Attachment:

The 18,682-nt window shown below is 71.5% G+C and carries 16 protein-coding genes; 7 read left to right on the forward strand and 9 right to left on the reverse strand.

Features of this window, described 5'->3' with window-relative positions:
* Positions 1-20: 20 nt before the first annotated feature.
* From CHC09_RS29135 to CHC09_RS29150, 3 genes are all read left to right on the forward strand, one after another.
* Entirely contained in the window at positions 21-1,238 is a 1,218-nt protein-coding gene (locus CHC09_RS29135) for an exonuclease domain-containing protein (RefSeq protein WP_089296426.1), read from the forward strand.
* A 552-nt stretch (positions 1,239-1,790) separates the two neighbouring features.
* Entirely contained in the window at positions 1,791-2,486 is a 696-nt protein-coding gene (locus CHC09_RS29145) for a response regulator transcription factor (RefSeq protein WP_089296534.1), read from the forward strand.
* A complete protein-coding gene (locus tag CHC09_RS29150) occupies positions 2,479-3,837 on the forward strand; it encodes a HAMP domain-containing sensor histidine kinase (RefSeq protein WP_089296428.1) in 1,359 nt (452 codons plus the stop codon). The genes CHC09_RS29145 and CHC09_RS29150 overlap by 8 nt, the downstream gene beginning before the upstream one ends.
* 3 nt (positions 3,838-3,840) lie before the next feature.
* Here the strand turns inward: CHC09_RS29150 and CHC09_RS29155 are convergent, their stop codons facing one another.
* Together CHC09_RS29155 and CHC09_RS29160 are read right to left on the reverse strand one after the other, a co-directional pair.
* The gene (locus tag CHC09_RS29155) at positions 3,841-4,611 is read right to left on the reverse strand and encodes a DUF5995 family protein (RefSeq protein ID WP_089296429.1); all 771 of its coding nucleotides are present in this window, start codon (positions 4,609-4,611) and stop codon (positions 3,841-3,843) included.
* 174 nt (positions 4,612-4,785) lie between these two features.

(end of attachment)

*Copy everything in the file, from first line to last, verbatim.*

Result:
The 18,682-nt window shown below is 71.5% G+C and carries 16 protein-coding genes; 7 read left to right on the forward strand and 9 right to left on the reverse strand.

Features of this window, described 5'->3' with window-relative positions:
* Positions 1-20: 20 nt before the first annotated feature.
* From CHC09_RS29135 to CHC09_RS29150, 3 genes are all read left to right on the forward strand, one after another.
* Entirely contained in the window at positions 21-1,238 is a 1,218-nt protein-coding gene (locus CHC09_RS29135) for an exonuclease domain-containing protein (RefSeq protein WP_089296426.1), read from the forward strand.
* A 552-nt stretch (positions 1,239-1,790) separates the two neighbouring features.
* Entirely contained in the window at positions 1,791-2,486 is a 696-nt protein-coding gene (locus CHC09_RS29145) for a response regulator transcription factor (RefSeq protein WP_089296534.1), read from the forward strand.
* A complete protein-coding gene (locus tag CHC09_RS29150) occupies positions 2,479-3,837 on the forward strand; it encodes a HAMP domain-containing sensor histidine kinase (RefSeq protein WP_089296428.1) in 1,359 nt (452 codons plus the stop codon). The genes CHC09_RS29145 and CHC09_RS29150 overlap by 8 nt, the downstream gene beginning before the upstream one ends.
* 3 nt (positions 3,838-3,840) lie before the next feature.
* Here the strand turns inward: CHC09_RS29150 and CHC09_RS29155 are convergent, their stop codons facing one another.
* Together CHC09_RS29155 and CHC09_RS29160 are read right to left on the reverse strand one after the other, a co-directional pair.
* The gene (locus tag CHC09_RS29155) at positions 3,841-4,611 is read right to left on the reverse strand and encodes a DUF5995 family protein (RefSeq protein ID WP_089296429.1); all 771 of its coding nucleotides are present in this window, start codon (positions 4,609-4,611) and stop codon (positions 3,841-3,843) included.
* 174 nt (positions 4,612-4,785) lie between these two features.